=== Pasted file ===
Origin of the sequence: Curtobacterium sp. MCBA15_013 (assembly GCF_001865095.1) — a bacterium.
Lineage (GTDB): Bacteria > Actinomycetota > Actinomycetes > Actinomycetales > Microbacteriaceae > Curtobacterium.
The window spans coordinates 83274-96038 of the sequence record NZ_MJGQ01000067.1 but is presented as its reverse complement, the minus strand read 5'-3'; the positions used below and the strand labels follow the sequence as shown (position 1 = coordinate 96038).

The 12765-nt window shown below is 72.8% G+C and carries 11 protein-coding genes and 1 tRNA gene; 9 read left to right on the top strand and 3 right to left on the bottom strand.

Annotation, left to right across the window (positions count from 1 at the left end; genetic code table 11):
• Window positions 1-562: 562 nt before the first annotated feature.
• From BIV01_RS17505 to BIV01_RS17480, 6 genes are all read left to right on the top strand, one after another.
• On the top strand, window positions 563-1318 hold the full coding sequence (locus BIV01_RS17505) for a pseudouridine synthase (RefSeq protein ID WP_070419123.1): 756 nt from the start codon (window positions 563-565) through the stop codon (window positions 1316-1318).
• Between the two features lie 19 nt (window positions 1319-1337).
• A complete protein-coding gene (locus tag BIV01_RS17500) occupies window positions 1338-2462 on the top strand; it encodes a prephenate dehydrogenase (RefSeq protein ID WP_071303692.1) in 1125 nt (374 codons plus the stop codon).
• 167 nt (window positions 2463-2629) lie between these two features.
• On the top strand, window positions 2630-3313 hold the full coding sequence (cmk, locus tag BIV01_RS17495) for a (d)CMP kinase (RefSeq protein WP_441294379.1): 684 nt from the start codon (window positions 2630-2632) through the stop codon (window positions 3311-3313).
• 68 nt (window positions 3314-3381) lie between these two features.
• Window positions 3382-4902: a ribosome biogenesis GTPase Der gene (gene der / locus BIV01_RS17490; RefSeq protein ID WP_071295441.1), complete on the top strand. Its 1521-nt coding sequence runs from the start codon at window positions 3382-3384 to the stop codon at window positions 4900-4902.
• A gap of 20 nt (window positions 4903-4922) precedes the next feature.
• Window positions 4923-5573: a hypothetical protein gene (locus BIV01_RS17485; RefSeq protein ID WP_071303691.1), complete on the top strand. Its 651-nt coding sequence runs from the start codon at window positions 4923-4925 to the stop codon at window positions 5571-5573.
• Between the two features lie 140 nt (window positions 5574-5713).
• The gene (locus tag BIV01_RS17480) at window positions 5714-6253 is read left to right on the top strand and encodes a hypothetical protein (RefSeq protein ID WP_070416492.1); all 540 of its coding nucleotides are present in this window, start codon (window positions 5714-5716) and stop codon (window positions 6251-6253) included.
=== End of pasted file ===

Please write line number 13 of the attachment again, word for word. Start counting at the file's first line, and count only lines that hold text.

• 68 nt (window positions 3314-3381) lie between these two features.